NetBeans 6 T-shirt Friday, Dec 28 2007 

NetBeans 6 T-shirt (front)NetBeans 6 T-shirt (back)

After waiting for 16 days finally the NetBeans T-shirt arrived.
They sent me this t-shirt because my participation in NetBeans Community Docs program although I only contribute 1 article (this) :p

Thanks to Sun and James Branam (NetBeans Community Docs Manager) for this cool t-shirt 😉
It’s a great pleasure to be part of the NetBeans community & I would love to contribute more.

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NetBeans IDE 6 final released Tuesday, Dec 4 2007 

Finally Netbeans 6 final released 🙂
Download it at NetBeans 6 Download

Can’t wait to download and install it.
I hope they’ve already fixed bugs in previous release (RC2).

Netbeans 6 – Configure which editor (representative class) for new type extension Tuesday, Nov 20 2007 

A friend who is using Netbeans 6 ask how to configure Netbeans so it’ll open his start.tml as an html file not just as ordinary text file (So the editor will full with color I assume, not just black text :p)

I didn’t asked him why the hell he using .tml not just .html 🙂 but I tell him that he can configure Netbeans 6 with:

  1. Choose Tools – Options
  2. Click on ‘Advanced Options’ button (on bottom left)
  3. Open the tree : ‘IDE Configuration’ – ‘System’ – ‘Object Types’
  4. Find ‘HTML Objects’
  5. Add extension tml to ‘Extension and MIME Types’ property
  6. Close
  7. Now evertime you double click .tml file it’ll call HTML objects’ representative class 🙂

*Check this article on NetBeans Community Doc ^^

Change junit & run file (main class) working directory at Netbeans 5.5 Web Project Tuesday, Nov 13 2007 

If you create a new project with Netbeans and select to create “web application”.
You’ll notice that at ‘project properties’ – ‘Run’ there’s no ‘Working Directory’ configuration, unlike General Java Project.

But what if you want to create some console application (with main method) in that project with Netbeans. You run it with Netbeans shortcut shift+F6 (run file) and realize that Netbeans set the working directory to project base path.
Then you also try to run your unit testing (junit) and realize the same thing.
You put some configuration file to specific directory in your source folder, and of course your console app & unit testing can’t find it.

I’m not very familiar with Netbeans, but after some googling I found out that Netbeans using ant : file build-impl.xml in nbproject folder. If we change the project properties configuration Netbeans will re-generate the build-impl.xml.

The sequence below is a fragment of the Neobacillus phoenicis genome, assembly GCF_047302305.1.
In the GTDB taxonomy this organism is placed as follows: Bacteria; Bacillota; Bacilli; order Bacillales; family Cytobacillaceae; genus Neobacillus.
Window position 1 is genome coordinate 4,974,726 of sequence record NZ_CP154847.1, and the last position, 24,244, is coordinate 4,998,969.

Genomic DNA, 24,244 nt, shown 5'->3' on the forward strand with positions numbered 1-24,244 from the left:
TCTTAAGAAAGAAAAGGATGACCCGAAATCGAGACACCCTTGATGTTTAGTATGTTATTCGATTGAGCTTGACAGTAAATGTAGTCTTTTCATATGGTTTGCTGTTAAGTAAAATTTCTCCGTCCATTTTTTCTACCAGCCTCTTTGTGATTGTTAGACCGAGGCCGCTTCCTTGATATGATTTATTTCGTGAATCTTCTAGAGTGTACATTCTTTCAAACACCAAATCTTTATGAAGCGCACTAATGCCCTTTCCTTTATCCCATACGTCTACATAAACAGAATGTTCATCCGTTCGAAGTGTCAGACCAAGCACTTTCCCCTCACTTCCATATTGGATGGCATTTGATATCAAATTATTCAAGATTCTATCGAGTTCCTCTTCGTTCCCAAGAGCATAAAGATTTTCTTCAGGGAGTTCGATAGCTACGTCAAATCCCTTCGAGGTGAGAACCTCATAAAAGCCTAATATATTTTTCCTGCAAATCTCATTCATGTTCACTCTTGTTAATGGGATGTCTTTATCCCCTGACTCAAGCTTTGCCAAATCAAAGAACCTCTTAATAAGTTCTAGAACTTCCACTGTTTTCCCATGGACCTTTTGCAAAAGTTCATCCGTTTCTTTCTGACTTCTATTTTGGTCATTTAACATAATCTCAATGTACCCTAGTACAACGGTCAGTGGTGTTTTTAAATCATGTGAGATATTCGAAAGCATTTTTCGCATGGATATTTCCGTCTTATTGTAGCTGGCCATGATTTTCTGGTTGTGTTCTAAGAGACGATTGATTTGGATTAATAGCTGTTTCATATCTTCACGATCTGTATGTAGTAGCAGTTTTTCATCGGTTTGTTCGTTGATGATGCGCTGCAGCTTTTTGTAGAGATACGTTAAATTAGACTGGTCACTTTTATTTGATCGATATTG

Netbeans also provider file build.xml in project base folder for customizing project build & run.

So i add at build.xml (copy from build-impl.xml and modify the tag ‘dir’ value)

 <target name=”-init-macrodef-junit”>
<macrodef name=”junit” uri=”http://www.netbeans.org/ns/web-project/2″&gt;
<attribute name=”includes” default=”**/*Test.java”/>
<sequential>
<junit showoutput=”true” fork=”true” dir=”${basedir}/build/web/WEB-INF/classes” failureproperty=”tests.failed” errorproperty=”tests.failed”>
<batchtest todir=”${build.test.results.dir}”>
<fileset dir=”${test.src.dir}” includes=”@{includes}”/>
</batchtest>
<classpath>
<path path=”${run.test.classpath}”/>
</classpath>
<syspropertyset>
<propertyref prefix=”test-sys-prop.”/>
<mapper type=”glob” from=”test-sys-prop.*” to=”*”/>
</syspropertyset>
<formatter type=”brief” usefile=”false”/>
<formatter type=”xml”/>
</junit>
</sequential>
</macrodef>
</target>

<target name=”-init-macrodef-java”>
<macrodef name=”java” uri=”http://www.netbeans.org/ns/web-project/1″&gt;
<attribute name=”classname” default=”${main.class}”/>
<element name=”customize” optional=”true”/>
<sequential>
<java fork=”true” classname=”@{classname}” dir=”${basedir}/build/web/WEB-INF/classes”>
<jvmarg line=”${runmain.jvmargs}”/>
<classpath>
<path path=”${build.classes.dir.real}:${javac.classpath}:${j2ee.platform.classpath}”/>
</classpath>
<syspropertyset>
<propertyref prefix=”run-sys-prop.”/>
<mapper type=”glob” from=”run-sys-prop.*” to=”*”/>
</syspropertyset>
<customize/>
</java>
</sequential>
</macrodef>
</target>

So every unit test & run-file at Netbeans will have working directory to {project basedir}/build/web/WEB-INF/classes

Using svn+ssh with Netbeans 5.5 + Windows Tuesday, Nov 6 2007 

After you install Netbeans 5.5 you need to download/install subversion module.
At Netbeans menu select ‘Tools’ – ‘Update Center’ to add subversion module.
If the installation finished, you will see menu Subversion on Netbeans menu.

You’ll also need to install SVN : download page here

I’m using PuTTY’s plink.exe for ssh. You can get PuTTY package here.
Extract PuTTYto a directory and add path to that directory.
How to setting enviroment variables in Windows:

  • Open System Properties (by right click ‘My Computer’ – ‘Properties or by press button ‘windows’ + ‘break’)
  • Select tab Advanced & click button ‘Environment Variables’
  • You can edit System Variable : ‘path’
  • Add path to your PuTTY directory. (don’t delete other path, just add with ‘;’ as separator)
  • OK
  • You can check whether you have correctly add PuTTY’s path by running console (cmd) and run plink.exe without fullpath.

Then open subversion configuration file at : %APPDATA%\Subversion\config
Assuming you using default folder it will be : “c:\Documents and Settings\username\Application Data\Subversion\config”
Open file config using notepad or other text-editor.
Edit the [tunnels] section and add :

ssh = $SVN_SSH plink.exe -l <username> -pw <password>

Of course change the <username> and <password> with yours. lol.

Then save it & restart your Netbeans.
After that you should able to check out/import project via svn+ssh.

  • Select menu ‘Subversion’ – ‘Checkout…’
  • URL example : svn+ssh://100.1.1.1/opt/subv/myproject/trunk
  • Leave username & password empty
  • Click next & follow the instructions.

If there’s no errors then Congratulations 🙂